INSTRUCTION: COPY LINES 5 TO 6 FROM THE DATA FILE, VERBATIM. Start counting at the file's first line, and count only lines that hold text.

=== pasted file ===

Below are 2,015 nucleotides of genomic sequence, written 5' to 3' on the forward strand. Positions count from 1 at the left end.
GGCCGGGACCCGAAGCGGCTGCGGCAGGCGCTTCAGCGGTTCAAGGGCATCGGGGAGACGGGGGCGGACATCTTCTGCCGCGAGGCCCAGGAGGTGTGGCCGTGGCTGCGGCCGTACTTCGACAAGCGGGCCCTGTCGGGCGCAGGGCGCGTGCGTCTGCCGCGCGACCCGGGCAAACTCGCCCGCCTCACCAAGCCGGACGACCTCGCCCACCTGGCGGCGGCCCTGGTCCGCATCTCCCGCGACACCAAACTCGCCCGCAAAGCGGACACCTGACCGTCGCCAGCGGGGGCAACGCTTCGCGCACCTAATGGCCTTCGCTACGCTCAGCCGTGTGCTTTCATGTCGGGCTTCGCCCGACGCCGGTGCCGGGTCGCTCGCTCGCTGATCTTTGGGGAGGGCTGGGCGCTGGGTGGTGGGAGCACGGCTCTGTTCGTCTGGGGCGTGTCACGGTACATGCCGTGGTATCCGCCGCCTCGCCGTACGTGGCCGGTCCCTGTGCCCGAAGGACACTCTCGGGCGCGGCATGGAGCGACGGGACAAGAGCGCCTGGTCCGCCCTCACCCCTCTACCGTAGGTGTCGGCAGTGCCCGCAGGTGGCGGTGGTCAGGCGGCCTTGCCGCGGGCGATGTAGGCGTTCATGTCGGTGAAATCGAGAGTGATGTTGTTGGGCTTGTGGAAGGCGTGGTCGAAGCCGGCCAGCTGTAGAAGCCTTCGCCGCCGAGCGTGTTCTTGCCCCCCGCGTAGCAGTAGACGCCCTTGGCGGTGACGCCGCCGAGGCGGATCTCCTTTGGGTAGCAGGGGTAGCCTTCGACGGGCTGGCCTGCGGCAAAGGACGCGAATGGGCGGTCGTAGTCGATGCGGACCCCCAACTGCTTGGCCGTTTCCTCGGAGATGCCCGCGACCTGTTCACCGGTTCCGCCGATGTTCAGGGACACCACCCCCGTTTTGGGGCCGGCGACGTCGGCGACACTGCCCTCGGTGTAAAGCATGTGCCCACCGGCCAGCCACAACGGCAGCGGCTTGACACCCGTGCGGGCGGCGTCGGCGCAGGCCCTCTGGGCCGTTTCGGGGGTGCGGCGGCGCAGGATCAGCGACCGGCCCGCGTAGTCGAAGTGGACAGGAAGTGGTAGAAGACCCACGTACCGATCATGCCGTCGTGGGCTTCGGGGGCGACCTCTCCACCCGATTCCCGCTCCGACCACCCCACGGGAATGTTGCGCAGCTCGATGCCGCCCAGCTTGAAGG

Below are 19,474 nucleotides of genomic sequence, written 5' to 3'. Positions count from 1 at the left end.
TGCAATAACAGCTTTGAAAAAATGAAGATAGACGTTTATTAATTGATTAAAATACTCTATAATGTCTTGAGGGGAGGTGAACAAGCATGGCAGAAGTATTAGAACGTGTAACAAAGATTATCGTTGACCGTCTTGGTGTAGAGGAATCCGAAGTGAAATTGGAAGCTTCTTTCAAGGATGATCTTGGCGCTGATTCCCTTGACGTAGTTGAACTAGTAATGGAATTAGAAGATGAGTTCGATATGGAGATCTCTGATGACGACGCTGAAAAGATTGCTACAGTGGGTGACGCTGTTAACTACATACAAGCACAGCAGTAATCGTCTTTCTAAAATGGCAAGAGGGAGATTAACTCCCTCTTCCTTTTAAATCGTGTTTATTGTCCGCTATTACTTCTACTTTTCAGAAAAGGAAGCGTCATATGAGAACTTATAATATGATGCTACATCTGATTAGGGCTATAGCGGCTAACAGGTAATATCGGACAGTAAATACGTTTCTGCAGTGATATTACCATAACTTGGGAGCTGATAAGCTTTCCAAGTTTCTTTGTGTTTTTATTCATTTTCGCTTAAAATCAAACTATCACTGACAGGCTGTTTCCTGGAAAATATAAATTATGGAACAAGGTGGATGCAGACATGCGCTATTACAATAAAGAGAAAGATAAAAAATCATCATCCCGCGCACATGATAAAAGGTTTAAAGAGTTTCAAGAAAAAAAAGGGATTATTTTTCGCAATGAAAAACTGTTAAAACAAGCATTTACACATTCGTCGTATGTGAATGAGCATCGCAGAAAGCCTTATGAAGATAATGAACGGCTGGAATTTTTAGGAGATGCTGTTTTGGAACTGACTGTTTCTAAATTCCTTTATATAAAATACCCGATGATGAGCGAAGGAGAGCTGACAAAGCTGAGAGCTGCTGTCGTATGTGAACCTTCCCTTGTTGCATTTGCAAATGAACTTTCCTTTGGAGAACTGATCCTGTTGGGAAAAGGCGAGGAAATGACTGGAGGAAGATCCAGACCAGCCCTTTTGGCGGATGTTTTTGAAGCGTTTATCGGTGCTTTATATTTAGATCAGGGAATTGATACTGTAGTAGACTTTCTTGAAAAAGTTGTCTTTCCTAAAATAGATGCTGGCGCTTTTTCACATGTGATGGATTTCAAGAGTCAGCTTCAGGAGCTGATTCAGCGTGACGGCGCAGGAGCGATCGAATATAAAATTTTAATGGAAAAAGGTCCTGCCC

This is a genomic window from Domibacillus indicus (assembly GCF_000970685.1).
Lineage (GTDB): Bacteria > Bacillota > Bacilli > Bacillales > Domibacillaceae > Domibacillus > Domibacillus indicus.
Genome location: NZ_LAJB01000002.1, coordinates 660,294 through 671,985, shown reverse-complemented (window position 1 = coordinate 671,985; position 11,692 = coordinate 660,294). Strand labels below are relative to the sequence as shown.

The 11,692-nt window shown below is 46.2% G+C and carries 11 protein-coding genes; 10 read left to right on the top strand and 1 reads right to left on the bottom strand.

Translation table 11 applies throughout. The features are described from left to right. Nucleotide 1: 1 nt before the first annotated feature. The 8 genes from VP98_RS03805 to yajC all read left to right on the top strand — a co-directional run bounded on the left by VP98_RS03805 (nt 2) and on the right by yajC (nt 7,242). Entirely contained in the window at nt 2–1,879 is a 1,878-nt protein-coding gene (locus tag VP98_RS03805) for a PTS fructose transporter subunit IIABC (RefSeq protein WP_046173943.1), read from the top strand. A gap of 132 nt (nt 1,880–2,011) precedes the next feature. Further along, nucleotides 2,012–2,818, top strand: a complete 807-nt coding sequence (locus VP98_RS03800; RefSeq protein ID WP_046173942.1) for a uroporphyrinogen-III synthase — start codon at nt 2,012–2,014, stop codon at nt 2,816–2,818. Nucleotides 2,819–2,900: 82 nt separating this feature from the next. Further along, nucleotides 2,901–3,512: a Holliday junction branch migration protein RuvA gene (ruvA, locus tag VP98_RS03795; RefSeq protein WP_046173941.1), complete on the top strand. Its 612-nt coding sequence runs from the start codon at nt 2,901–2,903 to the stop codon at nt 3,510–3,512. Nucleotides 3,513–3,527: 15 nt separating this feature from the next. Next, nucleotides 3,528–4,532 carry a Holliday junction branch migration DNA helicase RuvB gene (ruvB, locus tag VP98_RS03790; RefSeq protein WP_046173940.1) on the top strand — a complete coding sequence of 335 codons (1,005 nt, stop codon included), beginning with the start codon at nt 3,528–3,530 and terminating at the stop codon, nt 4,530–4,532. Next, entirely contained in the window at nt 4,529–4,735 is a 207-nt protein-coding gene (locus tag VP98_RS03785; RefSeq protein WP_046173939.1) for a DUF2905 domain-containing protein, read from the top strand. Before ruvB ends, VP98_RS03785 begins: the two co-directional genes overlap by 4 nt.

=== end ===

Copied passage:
This is a genomic window from Domibacillus indicus (assembly GCF_000970685.1).
Lineage (GTDB): Bacteria > Bacillota > Bacilli > Bacillales > Domibacillaceae > Domibacillus > Domibacillus indicus.